Patients benefit from antidepressant medications, but perhaps not exactly for the reasons that they are told. Psychosocial factors likely account for a large proportion of the effects of many medically-based interventions for mental disorders. Psychosocial factors are actively used in many psychotherapies, and therapists’ qualities like their ability to establish an alliance, empathy, and professionalism account for a moderate to large proportion of why patients get better.
Comparing Three Psychotherapies for Adolescents with Major Depression
Goodyear, I.M., Reynolds, S., Barrett, B., Byford, S., Dubicka, B., ….Fonagy, P. (2016). Cognitive behavioural therapy and short-term psychoanalytical psychotherapy versus a brief psychosocial intervention in adolescents with unipolar major depressive disorder (IMPACT): A multicentre, pragmatic, observer-blind, randomised controlled superiority trial. Lancet Psychiatry, Online first publication: http://dx.doi.org/10.1016/S2215-0366(16)30378-9.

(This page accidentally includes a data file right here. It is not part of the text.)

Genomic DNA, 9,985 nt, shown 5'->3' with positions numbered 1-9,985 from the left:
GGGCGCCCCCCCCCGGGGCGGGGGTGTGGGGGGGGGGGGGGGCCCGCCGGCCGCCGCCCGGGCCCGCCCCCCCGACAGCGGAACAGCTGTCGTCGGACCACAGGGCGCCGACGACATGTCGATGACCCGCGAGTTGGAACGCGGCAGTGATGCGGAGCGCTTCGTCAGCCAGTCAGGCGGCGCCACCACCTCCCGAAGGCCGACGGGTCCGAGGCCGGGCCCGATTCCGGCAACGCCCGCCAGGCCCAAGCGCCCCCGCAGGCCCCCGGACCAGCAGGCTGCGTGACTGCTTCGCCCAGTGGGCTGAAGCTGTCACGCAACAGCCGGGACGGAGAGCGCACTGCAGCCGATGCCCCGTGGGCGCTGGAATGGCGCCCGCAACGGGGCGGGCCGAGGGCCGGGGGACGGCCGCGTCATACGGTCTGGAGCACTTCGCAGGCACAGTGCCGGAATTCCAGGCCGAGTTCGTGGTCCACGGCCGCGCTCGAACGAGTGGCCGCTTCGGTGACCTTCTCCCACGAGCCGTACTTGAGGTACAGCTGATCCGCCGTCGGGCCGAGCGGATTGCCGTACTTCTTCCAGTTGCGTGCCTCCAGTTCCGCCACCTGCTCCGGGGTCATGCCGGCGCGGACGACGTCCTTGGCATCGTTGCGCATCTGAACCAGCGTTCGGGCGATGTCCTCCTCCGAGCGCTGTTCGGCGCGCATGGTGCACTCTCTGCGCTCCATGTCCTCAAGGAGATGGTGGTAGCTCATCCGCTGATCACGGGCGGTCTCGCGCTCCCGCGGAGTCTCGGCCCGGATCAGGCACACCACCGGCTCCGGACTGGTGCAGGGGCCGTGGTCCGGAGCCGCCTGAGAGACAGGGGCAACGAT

Major depression affects a large proportion of adolescents worldwide. The Global Burden of Disease Study Found that depressive disorders accounted for over 40% of disease burden caused by all mental and substance use disorders, with the highest burden occurring for those between the ages of 10 and 29. Although there is good evidence for cognitive-behavioral therapy (CBT) to treat depression in adolescents, data is scarce for long term outcomes – which is an important issue because maintaining treatment gains reduces the risk for relapse. There is also little research on alternative treatments to CBT and their long term effects. In this large study, Goodyear and colleagues (2016) randomly assigned 470 adolescents with major depression to receive CBT, short-term psychoanalytical therapy (STPT), or a brief psychosocial intervention (BPI). CBT was based on a commonly used model but adapted to include parents and emphasized behavioural techniques. The STPT model emphasized the child – therapist relationship in which the therapist emphasized understanding feelings and difficulties in ones life. STPT also included some family meeting. BPI on the other hand focused on psychoeducation about depression, was task and goal oriented, and emphasized interpersonal activities. The study also compared cost-effectiveness of the three treatments – that is, whether the treatments’ costs relative to their effectiveness were different. There were some advantages in terms of reduced depression to both CBT and STPT compared to BPI at 36 weeks and 52 weeks post treatment, but these advantages disappeared by 86 weeks follow-up. Across all three treatments, about 77% of adolescents with depression were in remission (i.e., no longer depressed) by 86 weeks post-treatment. There were no differences between the three treatments in terms of cost-effectiveness.